Camouflage

The mimic octopus has by far the most impressive camouflage technique. The mimic octopus will shape its body to mimic other marine creatures. There have been recordings and images taken of these octopuses shaping themselves as eels, sea snakes, lionfish and flounders. Other species of octopus can change the colours and textures of their bodies to become extremely camouflaged into their surroundings, making it even hard for humans to spot them.

As mentioned above the scorpionfish is another fish that relies heavily on camouflage, though camouflage can be found in hundreds of marine species.

Ink

Sea Hares have the ability to release an impressive amount of ink when threatened which can deter predators and is also known to be potentially toxic. The colour of the ink is dependent on the colour of the seaweed that they generally eat, their body colours are also dictated by the colour of their food source.

The octopus is well known for its ability to expel ink as a defense. It's an effective defense which allows the octopus to escape while the predator’s sight and sense of smell is disturbed. The ink is said to reduce olfactory organs which would make it exceptionally useful for escaping sharks. The ink that the octopus expels is black in colour and has the same main colouring agent as human hair and skin colour.

Venom and Stings

The Chironex (Box Jellyfish) possesses an extremely potent venom, which is contained in the numerous nematocysts on the tentacles. There is a reason why the box jellyfish is known as the 'sea wasp'. The box jellyfish's venom can kill a human and is extremely effective in working as a defensive element.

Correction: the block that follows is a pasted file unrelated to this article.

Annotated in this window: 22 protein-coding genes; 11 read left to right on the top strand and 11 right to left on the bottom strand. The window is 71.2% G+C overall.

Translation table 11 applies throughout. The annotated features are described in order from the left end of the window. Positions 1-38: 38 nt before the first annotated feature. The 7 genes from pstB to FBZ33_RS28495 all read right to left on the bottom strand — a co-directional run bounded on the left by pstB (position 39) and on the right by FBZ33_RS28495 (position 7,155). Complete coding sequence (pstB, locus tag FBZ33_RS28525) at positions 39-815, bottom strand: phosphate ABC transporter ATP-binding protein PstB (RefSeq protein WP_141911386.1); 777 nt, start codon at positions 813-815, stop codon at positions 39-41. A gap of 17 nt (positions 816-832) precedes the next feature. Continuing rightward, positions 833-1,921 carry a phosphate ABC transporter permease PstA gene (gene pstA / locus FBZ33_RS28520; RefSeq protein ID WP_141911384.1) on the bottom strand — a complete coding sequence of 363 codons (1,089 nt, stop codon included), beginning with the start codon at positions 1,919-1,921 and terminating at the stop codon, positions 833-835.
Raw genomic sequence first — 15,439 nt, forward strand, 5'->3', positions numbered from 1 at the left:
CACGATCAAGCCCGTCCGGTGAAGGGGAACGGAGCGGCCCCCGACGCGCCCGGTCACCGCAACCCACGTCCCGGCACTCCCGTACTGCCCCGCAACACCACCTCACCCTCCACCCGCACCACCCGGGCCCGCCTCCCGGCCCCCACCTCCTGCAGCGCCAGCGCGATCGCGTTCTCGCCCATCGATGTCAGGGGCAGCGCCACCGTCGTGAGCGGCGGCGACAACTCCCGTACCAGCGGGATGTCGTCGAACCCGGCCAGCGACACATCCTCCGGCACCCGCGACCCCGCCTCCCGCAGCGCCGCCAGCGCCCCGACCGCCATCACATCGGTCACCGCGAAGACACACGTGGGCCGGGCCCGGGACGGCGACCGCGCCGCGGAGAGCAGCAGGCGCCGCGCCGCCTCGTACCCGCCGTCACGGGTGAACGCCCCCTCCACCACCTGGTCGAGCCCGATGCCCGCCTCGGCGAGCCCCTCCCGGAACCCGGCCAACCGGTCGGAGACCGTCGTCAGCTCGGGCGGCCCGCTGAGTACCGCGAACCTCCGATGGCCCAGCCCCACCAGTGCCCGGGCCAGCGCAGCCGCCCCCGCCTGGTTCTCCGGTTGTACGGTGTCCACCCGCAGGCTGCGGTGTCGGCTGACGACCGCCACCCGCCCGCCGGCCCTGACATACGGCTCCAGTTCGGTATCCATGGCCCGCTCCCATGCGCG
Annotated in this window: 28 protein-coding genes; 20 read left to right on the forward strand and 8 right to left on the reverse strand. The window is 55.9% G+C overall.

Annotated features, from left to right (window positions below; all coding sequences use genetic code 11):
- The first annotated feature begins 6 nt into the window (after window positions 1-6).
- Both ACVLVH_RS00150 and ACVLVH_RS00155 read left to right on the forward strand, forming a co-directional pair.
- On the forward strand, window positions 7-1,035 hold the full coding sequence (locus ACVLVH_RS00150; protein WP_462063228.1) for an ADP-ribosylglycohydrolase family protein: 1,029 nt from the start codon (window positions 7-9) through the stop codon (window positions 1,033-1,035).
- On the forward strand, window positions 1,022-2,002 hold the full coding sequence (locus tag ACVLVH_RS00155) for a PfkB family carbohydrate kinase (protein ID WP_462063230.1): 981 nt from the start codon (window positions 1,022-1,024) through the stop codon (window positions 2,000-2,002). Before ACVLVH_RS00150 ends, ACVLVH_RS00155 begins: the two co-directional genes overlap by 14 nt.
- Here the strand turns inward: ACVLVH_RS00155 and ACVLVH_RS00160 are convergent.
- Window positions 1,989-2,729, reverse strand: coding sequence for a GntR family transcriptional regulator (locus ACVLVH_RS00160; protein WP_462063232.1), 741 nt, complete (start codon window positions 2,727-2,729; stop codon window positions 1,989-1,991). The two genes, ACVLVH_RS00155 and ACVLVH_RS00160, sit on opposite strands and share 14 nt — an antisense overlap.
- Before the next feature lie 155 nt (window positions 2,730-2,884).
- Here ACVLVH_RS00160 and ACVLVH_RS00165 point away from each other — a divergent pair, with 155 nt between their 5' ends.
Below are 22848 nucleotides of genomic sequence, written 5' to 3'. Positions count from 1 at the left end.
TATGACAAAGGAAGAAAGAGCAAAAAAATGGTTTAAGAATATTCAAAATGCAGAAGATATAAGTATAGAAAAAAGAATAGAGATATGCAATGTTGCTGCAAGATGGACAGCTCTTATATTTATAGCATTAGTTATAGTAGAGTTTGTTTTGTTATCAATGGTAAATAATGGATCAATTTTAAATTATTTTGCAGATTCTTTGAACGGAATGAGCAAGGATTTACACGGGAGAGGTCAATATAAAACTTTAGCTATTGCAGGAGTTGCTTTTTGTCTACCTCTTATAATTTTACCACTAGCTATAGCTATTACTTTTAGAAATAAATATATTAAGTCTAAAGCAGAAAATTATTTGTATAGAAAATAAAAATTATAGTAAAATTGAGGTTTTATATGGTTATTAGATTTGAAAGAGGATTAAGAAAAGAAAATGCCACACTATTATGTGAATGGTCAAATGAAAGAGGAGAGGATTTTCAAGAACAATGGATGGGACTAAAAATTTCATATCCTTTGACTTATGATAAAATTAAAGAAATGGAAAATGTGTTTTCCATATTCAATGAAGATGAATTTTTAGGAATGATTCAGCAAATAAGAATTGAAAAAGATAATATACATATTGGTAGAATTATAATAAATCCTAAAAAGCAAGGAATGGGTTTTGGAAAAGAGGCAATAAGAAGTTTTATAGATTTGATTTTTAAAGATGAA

The Blue-Ringed Octopus is another sea creature with deadly venom. This octopus is packed with a neuromuscular paralyzing venom which can cause paralysis and death within a short period of time. They inject the venom with their mouths and in fact the venom itself is less of a defensive measure than their colour is. The blue-ringed octopus has bright, luminous blue rings (though they fluctuate in colour and intensity) around its body, warning predators of its venomous abilities.

Electricity

Electric Rays are the most electro-sensitive animals in the world and pack up to 200 volts. The bioelectricity of these creatures is stored in hexagonal columns in their body. The effect of electrocution from these rays is similar to that of a hair dryer being dropped in a bath of water.

Electric Eels are another creature with the ability to shock off predators. These eels have stacked electrically stacked plates and some eels are capable of producing up to 500 volts, enough to potentially kill an adult human.

Opportunistic

The Boxer Crab is a fascinating little crustacean which has a mutual living arrangement with small anemones. The anemones grow on the crab’s claws which the crab can then use as a form of self defense. The boxer crab is also called the pom-pom crab and it's easy to see why it has been named this.

Clownfish, also known as anemonefish are fairly small fish which are immune to the sting of certain large anemones, as such they use the anemones as protection from predators, being able to hide within the tentacles without fear of being stung.

Both the small blenny and the goby are known for their abilities in finding hiding in unique places. Blenny often house themselves in the old worm holes inside of corals and gobbies have a knack for finding small bottles or soda cans and making him inside of them. Octopuses too are known for seeking refuge in bottles, cans and other objects.